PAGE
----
Like many aspects of the “MacGyver” series, Dana Elcar’s recurring guest role as Peter Thornton, director of field operations for the nebulous Phoenix Foundation, seems meant to be. Elcar competed for a similar role during casting for the pilot but didn’t get it. though he did appear in the pilot, it wasn’t until the tenth episode that the relationship between Peter Thornton and MacGyver began to form. That relationship has provided one of the few anchors in MacGyver’s hectic, globe-trotting life. It has also given Elcar a chance to grow with his character.
“One of the reasons I like doing this role is because it has a broad spectrum,” Elcar explains. “It calls for reactions to things all over the world and in all kinds of different situations. The groundwork between Thornton and MacGyver is so sound because their basic respect for humanity and each other is so great. Thornton has responsibility to the world: to seek out the right approach and live life as best he can. That’s one of the things I really like because that’s the way I feel.”
In his role of Peter Thornton, Elcar hires MacGyver on a “free-lance” basis for the Phoenix Foundation’s disparate clientele â€“ everybody from Boy Scouts to foreign governments. The nonviolent approach MacGyver takes in executing his assignments was central to Elcar’s decision to accept the role as MacGyver’s boss. “I can’t tell you how important the nonviolent character of the show is,” Elcar says. “Even if there is a certain amount of violence on it that is in the world, it is not gratuitous. And that is a very important element to our standing audience. And it’s important to me. I’m grateful not only to be in a show, but to have a show that my family can watch. I feel good about that.”
“MacGyver” is Elcar’s third TV series. He spent three years starring as Col. Lard on “Black Sheep Squadron” with Robert Conrad, and a year as the captain opposite Robert Blake on “Baretta.” Those co-starring roles make up a small portion of his nearly 400 episodic television appearances. But TV work is only a part of Elcar’s career. After his sophomore year at the University of Michigan, he spent 12 years working on and off- Broadway before landing a part in the Hallmark Hall of Fame TV production, “Elizabeth & Essex.”
The move west was permanent and successful. Elcar has appeared in more than 40 films, including “The Sting” and the 1984 Steve Martin starrer, “All of Me.” Elcar has produced shows for the Los Angeles Theatre Center and directed episodes of “The Rockford Files,” “Black Sheep Squadron” and “MacGyver.” Elcar has also appeared in productions for San Francisco’s American Conservatory Theater and South Coast Repertory Theatre, and directed Ron Hutchinson’s “Rat in the Skull” for the Mark Taper Forum’s Taper Too in Los Angeles. In 1985, Elcar and his partner William Lucking founded the Santa Paula Theatre Center.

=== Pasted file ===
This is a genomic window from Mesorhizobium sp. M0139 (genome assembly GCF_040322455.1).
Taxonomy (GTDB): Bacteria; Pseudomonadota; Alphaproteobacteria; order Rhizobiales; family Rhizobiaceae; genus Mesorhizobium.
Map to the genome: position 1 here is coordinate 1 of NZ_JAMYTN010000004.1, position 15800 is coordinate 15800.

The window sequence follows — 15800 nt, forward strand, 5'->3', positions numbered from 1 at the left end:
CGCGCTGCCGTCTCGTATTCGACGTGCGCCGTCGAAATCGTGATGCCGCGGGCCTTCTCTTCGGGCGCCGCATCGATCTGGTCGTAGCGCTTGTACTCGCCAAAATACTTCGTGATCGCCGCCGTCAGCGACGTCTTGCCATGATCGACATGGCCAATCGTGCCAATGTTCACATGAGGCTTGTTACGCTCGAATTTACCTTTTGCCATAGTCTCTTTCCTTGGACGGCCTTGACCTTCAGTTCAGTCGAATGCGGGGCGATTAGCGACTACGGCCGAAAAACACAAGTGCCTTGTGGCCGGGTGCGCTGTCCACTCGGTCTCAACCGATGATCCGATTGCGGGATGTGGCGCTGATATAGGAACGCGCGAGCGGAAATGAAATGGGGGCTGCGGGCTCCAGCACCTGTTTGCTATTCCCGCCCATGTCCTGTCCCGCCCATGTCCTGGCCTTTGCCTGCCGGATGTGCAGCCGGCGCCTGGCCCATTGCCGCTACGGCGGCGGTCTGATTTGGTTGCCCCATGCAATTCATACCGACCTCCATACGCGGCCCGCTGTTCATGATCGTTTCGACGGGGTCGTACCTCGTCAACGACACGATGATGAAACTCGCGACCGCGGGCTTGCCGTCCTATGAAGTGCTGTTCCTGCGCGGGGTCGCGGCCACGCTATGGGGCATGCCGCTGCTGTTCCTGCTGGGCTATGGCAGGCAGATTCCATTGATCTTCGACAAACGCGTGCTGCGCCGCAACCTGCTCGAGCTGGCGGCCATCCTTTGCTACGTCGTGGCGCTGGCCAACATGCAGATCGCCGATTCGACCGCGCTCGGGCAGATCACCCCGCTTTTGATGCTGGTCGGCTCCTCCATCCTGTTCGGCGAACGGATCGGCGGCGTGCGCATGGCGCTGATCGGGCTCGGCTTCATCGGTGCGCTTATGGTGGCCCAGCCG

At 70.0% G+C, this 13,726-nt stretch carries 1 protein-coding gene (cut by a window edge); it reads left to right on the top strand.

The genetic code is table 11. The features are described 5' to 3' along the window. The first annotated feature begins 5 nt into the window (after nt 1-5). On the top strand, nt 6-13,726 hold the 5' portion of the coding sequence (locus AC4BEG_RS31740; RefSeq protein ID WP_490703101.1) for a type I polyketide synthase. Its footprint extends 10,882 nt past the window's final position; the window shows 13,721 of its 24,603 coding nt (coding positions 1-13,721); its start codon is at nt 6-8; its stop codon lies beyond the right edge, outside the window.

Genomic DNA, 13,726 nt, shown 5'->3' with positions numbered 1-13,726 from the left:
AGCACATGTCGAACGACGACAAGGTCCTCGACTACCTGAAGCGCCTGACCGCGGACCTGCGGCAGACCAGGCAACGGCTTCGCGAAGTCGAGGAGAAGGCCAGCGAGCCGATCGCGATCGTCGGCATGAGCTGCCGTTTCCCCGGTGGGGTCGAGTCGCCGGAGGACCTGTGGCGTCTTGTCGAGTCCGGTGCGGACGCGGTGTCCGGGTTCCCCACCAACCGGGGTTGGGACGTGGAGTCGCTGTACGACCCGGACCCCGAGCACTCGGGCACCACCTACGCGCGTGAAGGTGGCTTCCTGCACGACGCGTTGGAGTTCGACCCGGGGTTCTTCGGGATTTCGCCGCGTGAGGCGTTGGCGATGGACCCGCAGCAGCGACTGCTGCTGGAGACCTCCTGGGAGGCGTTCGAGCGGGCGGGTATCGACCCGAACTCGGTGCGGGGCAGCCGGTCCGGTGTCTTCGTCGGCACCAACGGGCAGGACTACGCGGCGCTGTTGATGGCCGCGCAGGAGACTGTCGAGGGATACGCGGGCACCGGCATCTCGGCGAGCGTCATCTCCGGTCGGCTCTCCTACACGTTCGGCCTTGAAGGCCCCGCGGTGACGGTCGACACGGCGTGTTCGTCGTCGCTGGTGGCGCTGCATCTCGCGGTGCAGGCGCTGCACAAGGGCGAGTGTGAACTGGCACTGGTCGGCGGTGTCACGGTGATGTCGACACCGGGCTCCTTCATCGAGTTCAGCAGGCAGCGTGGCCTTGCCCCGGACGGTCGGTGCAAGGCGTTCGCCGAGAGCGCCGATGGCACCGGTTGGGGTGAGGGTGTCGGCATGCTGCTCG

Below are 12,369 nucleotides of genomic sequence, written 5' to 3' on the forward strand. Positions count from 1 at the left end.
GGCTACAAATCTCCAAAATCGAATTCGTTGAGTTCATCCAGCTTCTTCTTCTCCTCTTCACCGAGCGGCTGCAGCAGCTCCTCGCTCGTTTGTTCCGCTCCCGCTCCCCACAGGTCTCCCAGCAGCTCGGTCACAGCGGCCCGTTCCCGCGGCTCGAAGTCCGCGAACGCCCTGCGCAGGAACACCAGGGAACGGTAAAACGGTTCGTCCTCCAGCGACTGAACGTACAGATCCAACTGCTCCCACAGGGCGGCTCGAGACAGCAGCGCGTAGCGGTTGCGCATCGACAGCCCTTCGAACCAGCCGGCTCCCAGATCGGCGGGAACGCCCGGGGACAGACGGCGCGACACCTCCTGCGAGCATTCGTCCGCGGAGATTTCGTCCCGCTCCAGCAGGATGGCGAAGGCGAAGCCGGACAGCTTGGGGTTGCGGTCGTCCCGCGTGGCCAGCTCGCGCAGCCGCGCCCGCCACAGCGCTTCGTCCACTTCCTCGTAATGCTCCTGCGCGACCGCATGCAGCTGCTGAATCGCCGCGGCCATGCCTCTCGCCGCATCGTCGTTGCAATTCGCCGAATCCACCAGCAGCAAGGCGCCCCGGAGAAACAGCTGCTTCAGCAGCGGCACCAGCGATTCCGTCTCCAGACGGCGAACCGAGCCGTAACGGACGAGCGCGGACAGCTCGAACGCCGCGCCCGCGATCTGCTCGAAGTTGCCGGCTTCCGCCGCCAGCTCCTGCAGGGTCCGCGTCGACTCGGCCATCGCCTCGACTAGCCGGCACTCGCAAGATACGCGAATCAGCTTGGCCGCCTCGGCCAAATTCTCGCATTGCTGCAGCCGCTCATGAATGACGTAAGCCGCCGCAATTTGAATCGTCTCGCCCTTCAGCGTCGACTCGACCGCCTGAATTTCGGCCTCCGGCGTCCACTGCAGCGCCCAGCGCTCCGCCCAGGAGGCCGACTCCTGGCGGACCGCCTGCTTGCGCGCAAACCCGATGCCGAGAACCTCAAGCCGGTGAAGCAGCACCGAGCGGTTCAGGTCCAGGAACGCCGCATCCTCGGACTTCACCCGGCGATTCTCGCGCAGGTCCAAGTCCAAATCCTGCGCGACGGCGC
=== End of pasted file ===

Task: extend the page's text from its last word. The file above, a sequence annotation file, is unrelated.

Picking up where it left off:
During “MacGyver’s” five-year run, Elcar has appeared in about 17 out of each season’s 22 episodes. With only 12 weeks off each year, it’s been difficult for him to work in other mediums. But he’s not complaining.
For Elcar, each one offers its own unique challenges. “To work on stage in front of a live audience is an incredible, rich experience because every night is different,” Elcar explains. “Working on features has its own timing. The amount of time you have to build a character and get what you need on film is different. And a series is another wonderful medium. It gives you a long time to get to know the character and to bump up against so many unusual situations. I do miss doing features but I appreciate the good elements of a series. You have to overcome the regularity and the danger of reproducing what you’ve done before, and that’s a healthy challenge.”
There have been a few other recurring characters during “MacGyver’s” five seasons: Bruce McGill has returned on several episodes as Jack Dalton, an old buddy of MacGyver’s; Teri Hatcher has appeared as Penny Parker, an old friend and house guest; and Michael DesBarres has portrayed the murderous Murdoc, an assassin and master of disguise. But only Peter Thornton has remained a constant part of MacGyver’s life. For Elcar, the ongoing relationship between his character and MacGyver has made the show’s five-year climb a personal growth process.
“Peter Thornton has certainly matured and developed as a human being,” Elcar says. “With every show we do that deals with a social element or a different scenario in life, you can’t help having a profound reaction and growing from it. It’s one of the wonderful things about being an actor. In a lot of jobs in life, the repetition is much more leveling. The variety is not there. But for an actor you’re called upon to meet different situations. The maturing of the character is in a sense, my maturity. They work together, and I feel a better person for it.” -K.M.
By Kevin McKelvey, The Hollywood Reporter. March 5, 1990: p.S-1 to S-24.